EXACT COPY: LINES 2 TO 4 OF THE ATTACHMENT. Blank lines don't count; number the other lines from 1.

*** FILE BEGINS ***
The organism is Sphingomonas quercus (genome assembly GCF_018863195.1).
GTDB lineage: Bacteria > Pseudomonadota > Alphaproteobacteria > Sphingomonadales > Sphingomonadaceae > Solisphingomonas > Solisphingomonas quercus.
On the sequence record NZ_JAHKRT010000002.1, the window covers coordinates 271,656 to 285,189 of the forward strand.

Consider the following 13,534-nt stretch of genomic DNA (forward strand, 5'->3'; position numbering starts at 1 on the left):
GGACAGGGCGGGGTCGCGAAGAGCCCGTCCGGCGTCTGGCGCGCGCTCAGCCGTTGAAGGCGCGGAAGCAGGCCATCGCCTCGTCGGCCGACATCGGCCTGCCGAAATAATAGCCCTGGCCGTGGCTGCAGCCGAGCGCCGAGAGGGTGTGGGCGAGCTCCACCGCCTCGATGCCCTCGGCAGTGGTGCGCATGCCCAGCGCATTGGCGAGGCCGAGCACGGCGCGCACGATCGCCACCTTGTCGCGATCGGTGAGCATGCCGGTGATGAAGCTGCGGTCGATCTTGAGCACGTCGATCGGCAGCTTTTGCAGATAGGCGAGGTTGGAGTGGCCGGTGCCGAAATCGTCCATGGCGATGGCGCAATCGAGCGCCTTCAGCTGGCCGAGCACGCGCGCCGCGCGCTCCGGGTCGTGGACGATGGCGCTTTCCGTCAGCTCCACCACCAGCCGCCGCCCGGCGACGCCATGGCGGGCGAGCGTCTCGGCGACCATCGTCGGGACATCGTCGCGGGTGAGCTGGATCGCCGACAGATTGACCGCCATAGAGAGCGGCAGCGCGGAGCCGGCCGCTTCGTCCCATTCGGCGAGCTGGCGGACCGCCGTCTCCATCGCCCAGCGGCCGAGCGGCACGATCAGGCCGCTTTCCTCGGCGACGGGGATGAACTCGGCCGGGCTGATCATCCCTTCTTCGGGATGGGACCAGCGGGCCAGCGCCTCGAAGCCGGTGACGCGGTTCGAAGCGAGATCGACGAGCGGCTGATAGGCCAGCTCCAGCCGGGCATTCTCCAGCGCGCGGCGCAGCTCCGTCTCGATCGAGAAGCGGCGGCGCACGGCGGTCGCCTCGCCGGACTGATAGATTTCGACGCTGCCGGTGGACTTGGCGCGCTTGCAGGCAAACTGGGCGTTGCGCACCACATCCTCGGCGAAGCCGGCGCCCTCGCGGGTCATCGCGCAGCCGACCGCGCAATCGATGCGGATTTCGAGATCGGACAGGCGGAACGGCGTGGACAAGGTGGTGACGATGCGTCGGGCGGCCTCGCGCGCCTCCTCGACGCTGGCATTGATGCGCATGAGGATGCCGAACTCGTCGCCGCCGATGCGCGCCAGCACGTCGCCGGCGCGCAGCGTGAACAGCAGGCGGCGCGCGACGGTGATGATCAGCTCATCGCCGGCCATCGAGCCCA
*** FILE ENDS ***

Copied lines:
GTDB lineage: Bacteria > Pseudomonadota > Alphaproteobacteria > Sphingomonadales > Sphingomonadaceae > Solisphingomonas > Solisphingomonas quercus.
On the sequence record NZ_JAHKRT010000002.1, the window covers coordinates 271,656 to 285,189 of the forward strand.

Consider the following 13,534-nt stretch of genomic DNA (forward strand, 5'->3'; position numbering starts at 1 on the left):